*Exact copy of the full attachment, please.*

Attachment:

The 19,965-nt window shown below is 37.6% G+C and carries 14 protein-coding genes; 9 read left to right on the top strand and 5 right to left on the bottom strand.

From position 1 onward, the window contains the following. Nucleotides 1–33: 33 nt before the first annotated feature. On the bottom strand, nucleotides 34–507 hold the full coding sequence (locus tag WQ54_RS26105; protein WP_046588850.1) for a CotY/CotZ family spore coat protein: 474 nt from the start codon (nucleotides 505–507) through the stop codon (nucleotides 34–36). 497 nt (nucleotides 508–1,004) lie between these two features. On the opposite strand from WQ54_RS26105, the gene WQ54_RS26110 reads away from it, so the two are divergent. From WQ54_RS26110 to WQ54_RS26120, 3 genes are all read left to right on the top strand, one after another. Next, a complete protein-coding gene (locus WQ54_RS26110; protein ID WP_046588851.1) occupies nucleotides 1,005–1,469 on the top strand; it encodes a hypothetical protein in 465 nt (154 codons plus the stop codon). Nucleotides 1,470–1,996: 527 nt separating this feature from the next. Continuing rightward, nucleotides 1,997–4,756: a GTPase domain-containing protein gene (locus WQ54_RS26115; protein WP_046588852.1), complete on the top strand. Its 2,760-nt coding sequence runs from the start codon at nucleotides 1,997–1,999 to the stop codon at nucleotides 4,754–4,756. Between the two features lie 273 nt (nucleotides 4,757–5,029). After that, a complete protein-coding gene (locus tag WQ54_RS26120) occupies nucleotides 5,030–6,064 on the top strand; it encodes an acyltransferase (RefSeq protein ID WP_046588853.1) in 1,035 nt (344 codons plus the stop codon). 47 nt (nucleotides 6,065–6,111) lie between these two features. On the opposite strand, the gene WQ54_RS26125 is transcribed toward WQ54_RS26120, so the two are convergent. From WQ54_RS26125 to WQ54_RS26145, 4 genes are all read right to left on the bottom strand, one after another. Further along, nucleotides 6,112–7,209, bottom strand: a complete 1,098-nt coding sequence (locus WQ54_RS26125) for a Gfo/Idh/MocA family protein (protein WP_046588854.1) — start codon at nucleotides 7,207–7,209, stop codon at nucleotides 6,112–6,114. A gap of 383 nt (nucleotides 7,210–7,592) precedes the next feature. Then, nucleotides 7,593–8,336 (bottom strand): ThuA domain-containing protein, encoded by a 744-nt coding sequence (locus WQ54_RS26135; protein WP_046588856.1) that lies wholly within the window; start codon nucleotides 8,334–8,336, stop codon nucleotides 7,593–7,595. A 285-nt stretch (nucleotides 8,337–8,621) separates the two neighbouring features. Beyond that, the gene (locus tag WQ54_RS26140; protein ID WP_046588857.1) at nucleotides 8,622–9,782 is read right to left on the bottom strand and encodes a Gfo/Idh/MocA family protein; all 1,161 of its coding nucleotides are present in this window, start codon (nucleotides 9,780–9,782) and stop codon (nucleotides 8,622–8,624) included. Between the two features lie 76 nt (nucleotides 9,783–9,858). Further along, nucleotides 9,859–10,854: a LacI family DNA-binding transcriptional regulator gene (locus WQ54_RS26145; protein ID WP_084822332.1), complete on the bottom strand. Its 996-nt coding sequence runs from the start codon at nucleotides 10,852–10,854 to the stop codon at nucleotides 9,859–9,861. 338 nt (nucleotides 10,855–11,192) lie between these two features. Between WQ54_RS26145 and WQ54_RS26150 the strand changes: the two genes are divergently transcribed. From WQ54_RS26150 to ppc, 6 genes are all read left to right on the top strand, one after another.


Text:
The 19,965-nt window shown below is 37.6% G+C and carries 14 protein-coding genes; 9 read left to right on the top strand and 5 right to left on the bottom strand.

From position 1 onward, the window contains the following. Nucleotides 1–33: 33 nt before the first annotated feature. On the bottom strand, nucleotides 34–507 hold the full coding sequence (locus tag WQ54_RS26105; protein WP_046588850.1) for a CotY/CotZ family spore coat protein: 474 nt from the start codon (nucleotides 505–507) through the stop codon (nucleotides 34–36). 497 nt (nucleotides 508–1,004) lie between these two features. On the opposite strand from WQ54_RS26105, the gene WQ54_RS26110 reads away from it, so the two are divergent. From WQ54_RS26110 to WQ54_RS26120, 3 genes are all read left to right on the top strand, one after another. Next, a complete protein-coding gene (locus WQ54_RS26110; protein ID WP_046588851.1) occupies nucleotides 1,005–1,469 on the top strand; it encodes a hypothetical protein in 465 nt (154 codons plus the stop codon). Nucleotides 1,470–1,996: 527 nt separating this feature from the next. Continuing rightward, nucleotides 1,997–4,756: a GTPase domain-containing protein gene (locus WQ54_RS26115; protein WP_046588852.1), complete on the top strand. Its 2,760-nt coding sequence runs from the start codon at nucleotides 1,997–1,999 to the stop codon at nucleotides 4,754–4,756. Between the two features lie 273 nt (nucleotides 4,757–5,029). After that, a complete protein-coding gene (locus tag WQ54_RS26120) occupies nucleotides 5,030–6,064 on the top strand; it encodes an acyltransferase (RefSeq protein ID WP_046588853.1) in 1,035 nt (344 codons plus the stop codon). 47 nt (nucleotides 6,065–6,111) lie between these two features. On the opposite strand, the gene WQ54_RS26125 is transcribed toward WQ54_RS26120, so the two are convergent. From WQ54_RS26125 to WQ54_RS26145, 4 genes are all read right to left on the bottom strand, one after another. Further along, nucleotides 6,112–7,209, bottom strand: a complete 1,098-nt coding sequence (locus WQ54_RS26125) for a Gfo/Idh/MocA family protein (protein WP_046588854.1) — start codon at nucleotides 7,207–7,209, stop codon at nucleotides 6,112–6,114. A gap of 383 nt (nucleotides 7,210–7,592) precedes the next feature. Then, nucleotides 7,593–8,336 (bottom strand): ThuA domain-containing protein, encoded by a 744-nt coding sequence (locus WQ54_RS26135; protein WP_046588856.1) that lies wholly within the window; start codon nucleotides 8,334–8,336, stop codon nucleotides 7,593–7,595. A 285-nt stretch (nucleotides 8,337–8,621) separates the two neighbouring features. Beyond that, the gene (locus tag WQ54_RS26140; protein ID WP_046588857.1) at nucleotides 8,622–9,782 is read right to left on the bottom strand and encodes a Gfo/Idh/MocA family protein; all 1,161 of its coding nucleotides are present in this window, start codon (nucleotides 9,780–9,782) and stop codon (nucleotides 8,622–8,624) included. Between the two features lie 76 nt (nucleotides 9,783–9,858). Further along, nucleotides 9,859–10,854: a LacI family DNA-binding transcriptional regulator gene (locus WQ54_RS26145; protein ID WP_084822332.1), complete on the bottom strand. Its 996-nt coding sequence runs from the start codon at nucleotides 10,852–10,854 to the stop codon at nucleotides 9,859–9,861. 338 nt (nucleotides 10,855–11,192) lie between these two features. Between WQ54_RS26145 and WQ54_RS26150 the strand changes: the two genes are divergently transcribed. From WQ54_RS26150 to ppc, 6 genes are all read left to right on the top strand, one after another.